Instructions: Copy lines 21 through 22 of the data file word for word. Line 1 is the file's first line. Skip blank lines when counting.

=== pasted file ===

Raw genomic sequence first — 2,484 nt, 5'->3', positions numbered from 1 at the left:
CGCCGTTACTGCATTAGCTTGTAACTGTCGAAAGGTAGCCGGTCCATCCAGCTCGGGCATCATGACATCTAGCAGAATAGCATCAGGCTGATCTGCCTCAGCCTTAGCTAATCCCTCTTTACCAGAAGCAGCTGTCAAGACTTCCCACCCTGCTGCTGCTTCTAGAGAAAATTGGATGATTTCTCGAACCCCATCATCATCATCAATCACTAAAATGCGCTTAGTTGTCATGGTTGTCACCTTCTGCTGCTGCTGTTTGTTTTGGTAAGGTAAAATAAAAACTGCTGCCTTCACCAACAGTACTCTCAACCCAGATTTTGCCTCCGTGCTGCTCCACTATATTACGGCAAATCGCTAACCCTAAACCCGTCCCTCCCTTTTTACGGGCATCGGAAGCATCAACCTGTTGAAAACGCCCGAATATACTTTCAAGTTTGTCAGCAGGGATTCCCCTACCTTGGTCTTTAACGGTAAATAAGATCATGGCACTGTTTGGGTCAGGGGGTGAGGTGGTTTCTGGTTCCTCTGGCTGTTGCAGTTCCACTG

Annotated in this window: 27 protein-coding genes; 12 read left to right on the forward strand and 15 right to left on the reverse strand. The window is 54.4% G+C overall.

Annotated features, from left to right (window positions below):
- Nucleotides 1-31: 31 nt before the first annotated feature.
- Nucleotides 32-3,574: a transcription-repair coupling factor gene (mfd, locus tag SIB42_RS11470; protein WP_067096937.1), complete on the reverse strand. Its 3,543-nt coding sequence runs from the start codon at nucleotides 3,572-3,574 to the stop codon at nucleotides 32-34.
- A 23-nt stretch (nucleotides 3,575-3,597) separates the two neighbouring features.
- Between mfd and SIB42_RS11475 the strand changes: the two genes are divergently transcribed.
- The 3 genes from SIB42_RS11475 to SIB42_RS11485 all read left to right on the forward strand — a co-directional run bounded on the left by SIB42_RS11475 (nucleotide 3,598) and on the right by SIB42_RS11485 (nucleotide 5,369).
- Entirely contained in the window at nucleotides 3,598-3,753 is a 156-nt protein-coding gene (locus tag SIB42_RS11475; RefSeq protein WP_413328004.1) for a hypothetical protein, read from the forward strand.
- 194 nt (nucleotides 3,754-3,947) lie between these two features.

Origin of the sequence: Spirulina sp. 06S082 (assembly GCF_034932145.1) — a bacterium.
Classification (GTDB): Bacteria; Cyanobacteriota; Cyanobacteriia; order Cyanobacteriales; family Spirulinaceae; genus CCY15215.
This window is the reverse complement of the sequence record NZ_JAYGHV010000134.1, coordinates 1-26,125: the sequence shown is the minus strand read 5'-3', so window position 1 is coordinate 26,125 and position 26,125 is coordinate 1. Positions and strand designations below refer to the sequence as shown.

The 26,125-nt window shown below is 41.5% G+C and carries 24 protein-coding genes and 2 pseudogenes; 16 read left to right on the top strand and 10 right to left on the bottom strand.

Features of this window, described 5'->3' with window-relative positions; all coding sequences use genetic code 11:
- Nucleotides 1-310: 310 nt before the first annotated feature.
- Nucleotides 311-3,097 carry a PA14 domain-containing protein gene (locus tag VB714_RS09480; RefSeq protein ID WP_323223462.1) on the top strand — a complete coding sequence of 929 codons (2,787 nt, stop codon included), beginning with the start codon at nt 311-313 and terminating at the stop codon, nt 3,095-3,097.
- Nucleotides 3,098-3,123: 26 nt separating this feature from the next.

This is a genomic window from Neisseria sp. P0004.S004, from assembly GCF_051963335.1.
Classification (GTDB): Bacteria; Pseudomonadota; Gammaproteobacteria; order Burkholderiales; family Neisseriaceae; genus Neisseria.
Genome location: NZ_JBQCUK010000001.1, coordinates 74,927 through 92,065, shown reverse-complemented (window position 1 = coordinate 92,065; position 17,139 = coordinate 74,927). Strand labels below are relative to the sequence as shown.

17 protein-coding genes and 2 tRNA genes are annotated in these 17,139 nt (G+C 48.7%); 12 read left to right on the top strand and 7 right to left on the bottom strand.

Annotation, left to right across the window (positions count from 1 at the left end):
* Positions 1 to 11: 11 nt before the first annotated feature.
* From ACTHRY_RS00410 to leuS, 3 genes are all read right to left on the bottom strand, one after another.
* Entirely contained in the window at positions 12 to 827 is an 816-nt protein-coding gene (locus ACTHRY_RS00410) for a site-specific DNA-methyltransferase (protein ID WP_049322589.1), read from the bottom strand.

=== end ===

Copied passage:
Classification (GTDB): Bacteria; Pseudomonadota; Gammaproteobacteria; order Burkholderiales; family Neisseriaceae; genus Neisseria.
Genome location: NZ_JBQCUK010000001.1, coordinates 74,927 through 92,065, shown reverse-complemented (window position 1 = coordinate 92,065; position 17,139 = coordinate 74,927). Strand labels below are relative to the sequence as shown.